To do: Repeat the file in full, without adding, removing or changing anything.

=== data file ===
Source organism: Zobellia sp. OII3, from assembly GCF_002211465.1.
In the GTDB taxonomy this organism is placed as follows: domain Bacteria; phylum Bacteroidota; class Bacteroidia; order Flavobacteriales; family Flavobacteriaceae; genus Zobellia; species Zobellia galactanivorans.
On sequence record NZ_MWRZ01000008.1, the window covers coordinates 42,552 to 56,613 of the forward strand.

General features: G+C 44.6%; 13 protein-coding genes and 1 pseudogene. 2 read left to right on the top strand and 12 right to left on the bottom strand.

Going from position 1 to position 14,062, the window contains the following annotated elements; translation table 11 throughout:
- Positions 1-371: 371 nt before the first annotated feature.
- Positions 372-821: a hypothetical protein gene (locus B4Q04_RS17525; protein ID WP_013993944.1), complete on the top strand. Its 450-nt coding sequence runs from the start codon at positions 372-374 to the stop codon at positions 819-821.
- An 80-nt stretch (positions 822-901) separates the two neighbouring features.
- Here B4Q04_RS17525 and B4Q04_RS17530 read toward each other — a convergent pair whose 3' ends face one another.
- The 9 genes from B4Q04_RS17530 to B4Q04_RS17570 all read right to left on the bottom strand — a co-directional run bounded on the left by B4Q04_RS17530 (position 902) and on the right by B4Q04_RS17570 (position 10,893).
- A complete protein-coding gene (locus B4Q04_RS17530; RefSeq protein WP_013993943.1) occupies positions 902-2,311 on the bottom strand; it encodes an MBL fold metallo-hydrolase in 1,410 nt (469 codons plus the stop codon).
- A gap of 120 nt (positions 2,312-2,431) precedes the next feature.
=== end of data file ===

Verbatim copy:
Source organism: Zobellia sp. OII3, from assembly GCF_002211465.1.
In the GTDB taxonomy this organism is placed as follows: domain Bacteria; phylum Bacteroidota; class Bacteroidia; order Flavobacteriales; family Flavobacteriaceae; genus Zobellia; species Zobellia galactanivorans.
On sequence record NZ_MWRZ01000008.1, the window covers coordinates 42,552 to 56,613 of the forward strand.

General features: G+C 44.6%; 13 protein-coding genes and 1 pseudogene. 2 read left to right on the top strand and 12 right to left on the bottom strand.

Going from position 1 to position 14,062, the window contains the following annotated elements; translation table 11 throughout:
- Positions 1-371: 371 nt before the first annotated feature.
- Positions 372-821: a hypothetical protein gene (locus B4Q04_RS17525; protein ID WP_013993944.1), complete on the top strand. Its 450-nt coding sequence runs from the start codon at positions 372-374 to the stop codon at positions 819-821.
- An 80-nt stretch (positions 822-901) separates the two neighbouring features.
- Here B4Q04_RS17525 and B4Q04_RS17530 read toward each other — a convergent pair whose 3' ends face one another.
- The 9 genes from B4Q04_RS17530 to B4Q04_RS17570 all read right to left on the bottom strand — a co-directional run bounded on the left by B4Q04_RS17530 (position 902) and on the right by B4Q04_RS17570 (position 10,893).
- A complete protein-coding gene (locus B4Q04_RS17530; RefSeq protein WP_013993943.1) occupies positions 902-2,311 on the bottom strand; it encodes an MBL fold metallo-hydrolase in 1,410 nt (469 codons plus the stop codon).
- A gap of 120 nt (positions 2,312-2,431) precedes the next feature.